All about the paper - NCU professor spinning sugar cane, banana tree pulp into stationery
Paper is generally made from wood fibres, but an assistant professor in Manchester has been experimenting with more than 50 plant fibres as a means of confronting climate change.
When The Gleaner visited Northern Caribbean University in the parish on Wednesday, Dwight Rose was in the process of making two sets of paper from sugar cane and the trunk of a bumpy banana tree.
It was a two-week trip to Japan in 2002 that exposed Rose to cloth and paper making from banana fibres.
“I’ve been improving on it ‘cause they taught us the cloth making, which is to extract the whole fibre and use it and make it into strings,” he recalled.
Rose has placed a greater focus on chemical extraction using sodium hydroxide, the scientific name for caustic soda.
“This is from people at home who eat sugar cane regularly. I just told them ‘when you’re finished eating it, put it aside’,” he said, pointing to the bowl of sugar cane trash soaking in the solution.
“It still has a little bit of the sugar in it, ‘cause you can’t squeeze everything out of it with your teeth; boiling will take care of any germs.”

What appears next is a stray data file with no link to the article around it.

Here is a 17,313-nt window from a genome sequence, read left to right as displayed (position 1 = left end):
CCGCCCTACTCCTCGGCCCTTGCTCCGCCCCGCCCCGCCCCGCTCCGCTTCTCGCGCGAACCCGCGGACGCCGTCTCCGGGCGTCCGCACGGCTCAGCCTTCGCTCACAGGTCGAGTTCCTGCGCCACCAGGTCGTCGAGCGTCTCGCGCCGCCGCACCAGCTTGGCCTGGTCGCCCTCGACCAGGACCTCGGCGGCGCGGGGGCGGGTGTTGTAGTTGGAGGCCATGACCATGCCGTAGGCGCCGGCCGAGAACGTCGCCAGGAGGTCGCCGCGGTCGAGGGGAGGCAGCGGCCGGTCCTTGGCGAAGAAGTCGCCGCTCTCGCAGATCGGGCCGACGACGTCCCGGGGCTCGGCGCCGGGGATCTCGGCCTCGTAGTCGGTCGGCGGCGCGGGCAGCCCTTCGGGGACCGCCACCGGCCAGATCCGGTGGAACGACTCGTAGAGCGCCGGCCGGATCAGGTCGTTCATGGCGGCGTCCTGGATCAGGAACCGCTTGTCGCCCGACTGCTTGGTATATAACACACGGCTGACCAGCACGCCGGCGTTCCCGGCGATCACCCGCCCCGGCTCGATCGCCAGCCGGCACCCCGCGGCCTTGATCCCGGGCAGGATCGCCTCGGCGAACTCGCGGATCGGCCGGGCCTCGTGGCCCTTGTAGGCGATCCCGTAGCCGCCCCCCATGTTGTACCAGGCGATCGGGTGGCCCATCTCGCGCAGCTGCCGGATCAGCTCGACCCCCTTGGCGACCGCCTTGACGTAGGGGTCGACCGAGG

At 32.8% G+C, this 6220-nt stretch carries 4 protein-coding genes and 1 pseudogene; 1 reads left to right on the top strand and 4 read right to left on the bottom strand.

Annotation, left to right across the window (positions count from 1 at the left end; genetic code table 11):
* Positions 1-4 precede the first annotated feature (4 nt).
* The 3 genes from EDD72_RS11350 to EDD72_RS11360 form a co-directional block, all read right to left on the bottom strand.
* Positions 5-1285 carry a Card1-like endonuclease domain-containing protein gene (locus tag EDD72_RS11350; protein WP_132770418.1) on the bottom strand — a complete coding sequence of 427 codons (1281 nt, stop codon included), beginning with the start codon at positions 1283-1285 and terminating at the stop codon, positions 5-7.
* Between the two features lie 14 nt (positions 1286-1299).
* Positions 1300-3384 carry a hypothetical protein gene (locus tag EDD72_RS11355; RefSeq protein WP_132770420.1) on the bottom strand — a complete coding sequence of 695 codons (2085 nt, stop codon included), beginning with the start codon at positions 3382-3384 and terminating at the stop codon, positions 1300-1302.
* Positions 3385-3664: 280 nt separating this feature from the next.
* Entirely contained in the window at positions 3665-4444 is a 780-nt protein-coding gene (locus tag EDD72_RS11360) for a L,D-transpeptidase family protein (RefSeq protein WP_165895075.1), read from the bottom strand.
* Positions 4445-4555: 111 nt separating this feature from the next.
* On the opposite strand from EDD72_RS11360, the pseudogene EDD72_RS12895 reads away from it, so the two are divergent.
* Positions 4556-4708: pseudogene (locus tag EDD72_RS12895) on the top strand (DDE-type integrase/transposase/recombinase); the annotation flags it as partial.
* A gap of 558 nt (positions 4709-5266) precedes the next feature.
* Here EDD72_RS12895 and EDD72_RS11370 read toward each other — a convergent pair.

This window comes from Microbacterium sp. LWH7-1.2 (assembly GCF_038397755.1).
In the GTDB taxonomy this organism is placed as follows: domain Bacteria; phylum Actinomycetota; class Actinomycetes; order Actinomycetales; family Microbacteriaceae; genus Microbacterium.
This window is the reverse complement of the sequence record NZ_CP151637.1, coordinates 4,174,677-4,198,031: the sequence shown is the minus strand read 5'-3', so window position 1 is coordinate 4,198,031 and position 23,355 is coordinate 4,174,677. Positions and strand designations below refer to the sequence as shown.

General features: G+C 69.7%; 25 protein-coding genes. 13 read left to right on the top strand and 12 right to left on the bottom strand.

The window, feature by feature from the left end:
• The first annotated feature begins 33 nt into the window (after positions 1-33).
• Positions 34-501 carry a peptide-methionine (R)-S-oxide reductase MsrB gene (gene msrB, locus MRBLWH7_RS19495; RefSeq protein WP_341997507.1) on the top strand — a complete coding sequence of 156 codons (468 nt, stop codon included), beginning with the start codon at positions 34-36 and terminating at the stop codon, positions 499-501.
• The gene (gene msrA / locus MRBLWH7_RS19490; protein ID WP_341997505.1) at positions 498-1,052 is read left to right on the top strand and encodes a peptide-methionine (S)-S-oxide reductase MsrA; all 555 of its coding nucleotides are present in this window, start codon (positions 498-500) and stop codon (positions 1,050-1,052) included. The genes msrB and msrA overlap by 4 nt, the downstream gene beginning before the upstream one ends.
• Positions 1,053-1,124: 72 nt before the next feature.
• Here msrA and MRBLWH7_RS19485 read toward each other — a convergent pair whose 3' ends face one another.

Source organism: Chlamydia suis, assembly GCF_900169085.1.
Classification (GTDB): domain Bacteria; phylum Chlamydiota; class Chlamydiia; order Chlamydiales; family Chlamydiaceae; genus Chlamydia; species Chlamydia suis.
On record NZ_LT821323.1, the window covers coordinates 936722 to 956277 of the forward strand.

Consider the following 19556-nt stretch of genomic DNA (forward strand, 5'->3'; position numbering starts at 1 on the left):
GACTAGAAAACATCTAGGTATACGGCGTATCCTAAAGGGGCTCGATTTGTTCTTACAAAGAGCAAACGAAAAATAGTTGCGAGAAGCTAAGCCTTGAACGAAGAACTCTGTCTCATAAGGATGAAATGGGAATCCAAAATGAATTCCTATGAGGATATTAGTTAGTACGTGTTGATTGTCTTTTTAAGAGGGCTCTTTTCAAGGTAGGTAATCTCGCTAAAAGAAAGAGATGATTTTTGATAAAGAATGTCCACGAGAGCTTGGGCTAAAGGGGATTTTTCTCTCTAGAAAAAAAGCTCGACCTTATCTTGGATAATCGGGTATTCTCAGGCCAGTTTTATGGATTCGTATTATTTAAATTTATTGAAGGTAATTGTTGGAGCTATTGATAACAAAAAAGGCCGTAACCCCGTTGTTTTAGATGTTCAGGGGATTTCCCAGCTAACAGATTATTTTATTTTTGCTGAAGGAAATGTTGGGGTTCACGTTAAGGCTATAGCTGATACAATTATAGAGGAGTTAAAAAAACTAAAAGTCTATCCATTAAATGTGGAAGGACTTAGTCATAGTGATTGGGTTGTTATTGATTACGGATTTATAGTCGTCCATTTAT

Through boiling, rinsing and blending, the fibres are prepared to sit on moulds which will determine the paper size.
The dried fibres result in a rustic, textured paper, which is then flattened in a press. To achieve colour variation, he bleaches the sheets.
“I’m just trying to find one that gives me consistent results – texture, smoothness. My intention is not necessarily for the benefit of myself, but I want to teach younger people to make a business from something like this,” he said, adding that the paper is printer-friendly.
POTENTIAL IN ASHES
Last year, he made in excess of 100 sheets from banana and lobster claw plants for a couple’s wedding programme.
“I still want to learn some more environmentally friendly versions like using ashes, ‘cause if you use wood ash, you can actually make potash and then use that to extract the pulp to make the paper,” he explained.
Rose has an interest in exploring bamboo, which is considered a renewable resource and covers an estimated 65,000 hectares in Jamaica.
“If I find another plant tomorrow, I’m going to try it,” an enthusiastic Rose said.